5 Common Causes of Impotence
Erectile dysfunction can be embarrassing to think about, but the more you know, the better you can prevent it from happening and dealing with it when it does.
The Embarrassing Condition: Erectile Dysfunction
If there’s one condition that men hope to never get, it’s erectile dysfunction (ED). A man’s ability to get and sustain an erection is often equated with virility and masculinity. The inability to do so can greatly affect men’s self-esteem.
To help avoid preventable causes of impotence, it’s important to understand what may cause the condition. Click through the slideshow to learn more.
One Condition, Many Causes
Impotence can arise through multiple causes, both physical and psychological. The University of Maryland Medical Center (UMMC) reports that around 85 percent of ED cases are physically based. This is because many medical conditions share the same problem: the inability for blood vessels to allow blood to flow through them normally. Though it’s often assumed that such problems can be blamed on what’s in your head, only 15 percent are attributable to purely psychological causes (UMMC, 2009).
Take Care of Your Heart
A number of related heart conditions are common causes of ED, including:
- high blood pressure
- high cholesterol
- clogged blood vessels (atherosclerosis)
- heart disease
In fact, according to UMMC, men with ED are at higher risk to have a heart attack or stroke. Close to half of all men with ED also have high blood pressure. Diabetes, which is also associated with cardiovascular disease, is another risk factor for impotence (UMMC, 2009).
Your Brain and Hormones
Several neurologic and central nervous system conditions—such as stroke, Parkinson’s disease, and multiple sclerosis—have been linked to ED. Other causes are hormonal in nature, for example: troubles with the pituitary gland that lead to too-high levels of the hormone prolactin, and low levels of the hormone testosterone.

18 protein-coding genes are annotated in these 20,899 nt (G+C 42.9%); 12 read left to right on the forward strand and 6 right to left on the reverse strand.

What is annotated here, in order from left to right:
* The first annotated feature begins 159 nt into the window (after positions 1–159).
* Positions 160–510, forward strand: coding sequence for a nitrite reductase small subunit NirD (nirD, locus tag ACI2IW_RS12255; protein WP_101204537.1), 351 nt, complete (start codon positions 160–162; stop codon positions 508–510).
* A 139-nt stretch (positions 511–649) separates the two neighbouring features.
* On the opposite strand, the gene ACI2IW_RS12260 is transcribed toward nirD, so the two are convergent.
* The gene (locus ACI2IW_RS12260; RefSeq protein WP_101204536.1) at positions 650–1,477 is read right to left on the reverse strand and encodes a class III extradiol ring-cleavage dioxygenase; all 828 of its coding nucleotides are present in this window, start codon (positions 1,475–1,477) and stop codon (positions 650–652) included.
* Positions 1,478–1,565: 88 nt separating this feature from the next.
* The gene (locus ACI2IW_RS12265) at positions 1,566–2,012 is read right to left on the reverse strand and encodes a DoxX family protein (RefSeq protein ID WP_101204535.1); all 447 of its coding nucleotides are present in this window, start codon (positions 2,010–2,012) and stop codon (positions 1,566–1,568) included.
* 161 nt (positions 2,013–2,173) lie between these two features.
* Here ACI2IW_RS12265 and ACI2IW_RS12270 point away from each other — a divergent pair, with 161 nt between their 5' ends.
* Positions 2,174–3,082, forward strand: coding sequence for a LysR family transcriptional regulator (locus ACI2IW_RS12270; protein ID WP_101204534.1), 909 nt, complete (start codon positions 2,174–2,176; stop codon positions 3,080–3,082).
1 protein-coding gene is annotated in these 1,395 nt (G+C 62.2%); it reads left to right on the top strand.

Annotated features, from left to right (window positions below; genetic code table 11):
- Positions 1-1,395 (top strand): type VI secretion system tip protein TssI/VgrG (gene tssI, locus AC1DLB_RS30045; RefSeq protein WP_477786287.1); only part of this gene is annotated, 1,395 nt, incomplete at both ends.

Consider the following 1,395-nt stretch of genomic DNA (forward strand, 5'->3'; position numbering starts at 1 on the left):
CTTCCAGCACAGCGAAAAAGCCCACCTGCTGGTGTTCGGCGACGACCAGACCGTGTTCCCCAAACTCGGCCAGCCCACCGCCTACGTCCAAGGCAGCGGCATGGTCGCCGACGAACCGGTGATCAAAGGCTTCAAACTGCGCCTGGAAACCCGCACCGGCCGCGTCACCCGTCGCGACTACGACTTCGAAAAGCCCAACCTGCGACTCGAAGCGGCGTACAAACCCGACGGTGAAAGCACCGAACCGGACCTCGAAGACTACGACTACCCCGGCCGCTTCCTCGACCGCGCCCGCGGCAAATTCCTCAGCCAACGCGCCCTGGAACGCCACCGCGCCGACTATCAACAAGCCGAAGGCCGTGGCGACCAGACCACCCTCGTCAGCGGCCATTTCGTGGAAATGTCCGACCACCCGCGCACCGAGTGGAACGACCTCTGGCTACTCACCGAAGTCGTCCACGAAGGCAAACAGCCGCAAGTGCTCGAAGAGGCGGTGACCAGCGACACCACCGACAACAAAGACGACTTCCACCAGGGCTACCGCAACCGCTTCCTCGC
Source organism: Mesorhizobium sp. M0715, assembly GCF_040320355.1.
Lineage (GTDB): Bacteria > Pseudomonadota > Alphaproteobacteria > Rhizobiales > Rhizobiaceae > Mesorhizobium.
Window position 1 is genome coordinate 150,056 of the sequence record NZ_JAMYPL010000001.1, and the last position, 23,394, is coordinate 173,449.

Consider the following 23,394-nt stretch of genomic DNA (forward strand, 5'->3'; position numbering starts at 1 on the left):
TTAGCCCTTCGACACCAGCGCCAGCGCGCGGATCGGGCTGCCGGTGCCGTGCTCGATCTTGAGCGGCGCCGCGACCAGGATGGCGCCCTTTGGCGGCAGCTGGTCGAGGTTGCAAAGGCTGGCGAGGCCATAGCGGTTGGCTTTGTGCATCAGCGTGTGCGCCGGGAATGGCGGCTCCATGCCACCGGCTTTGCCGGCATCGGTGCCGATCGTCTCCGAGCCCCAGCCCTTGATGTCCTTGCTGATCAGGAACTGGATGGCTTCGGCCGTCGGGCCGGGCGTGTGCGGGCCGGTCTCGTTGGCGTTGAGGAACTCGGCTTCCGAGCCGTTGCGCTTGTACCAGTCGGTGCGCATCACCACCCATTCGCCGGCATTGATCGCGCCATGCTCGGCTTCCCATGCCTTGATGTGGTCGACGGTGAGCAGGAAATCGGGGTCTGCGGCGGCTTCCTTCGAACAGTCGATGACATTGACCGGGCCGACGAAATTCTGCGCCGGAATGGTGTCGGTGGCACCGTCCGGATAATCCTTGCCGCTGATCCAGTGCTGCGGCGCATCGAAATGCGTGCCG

However, while decreased testosterone is often blamed for impotence, UMMC reports that testosterone levels are only responsible for about 5 percent of ED cases (UMMC, 2009).
Some types of physical trauma and injury—particularly those that affect the pelvic area or spinal cord—may cause nerve damage that leads to erectile dysfunction. The following surgeries also can cause a decrease in or loss of sexual function:
- orthopedic surgery
- fistula surgery
- surgeries for prostate, colon, or rectal cancer
NOTE: Vasectomies are not linked with ED.
Medication and Dysfunction
A long list of drugs may affect sexual performance and cause impotence. The National Institutes of Health (NIH) has identified many medications—both prescription and nonprescription—that can lead to ED in some men, including:
- hypertension medicines
- medications for Parkinson’s disease
However, these medications don’t affect all men in the same way. While some may experience signs of ED from use of certain medications, others may not.
It’s Not All Physical
Mental health conditions and psychological states can also cause ED. Depression, anxiety, stress, relationship difficulties, and poor communication all may interfere with sexual feelings and could cause or worsen erection problems.
Anxiety is one of the most common contributors to psychological impotence according to UMMC. Relationship problems often directly impact sexual performance—particularly if anger and tension arise between partners.
Staying Healthy and Happy
Though not all causes of impotence are equally preventable, you can make a difference in the condition by making smart choices. Quit smoking, lose weight, and exercise often. These simple lifestyle changes can help circumvent underlying problems that may lead to ED.
Other actions that might help include improving communication in your relationships and seeking treatment for alcohol or drug problems. By practicing healthy habits, you can decrease your chance of developing ED.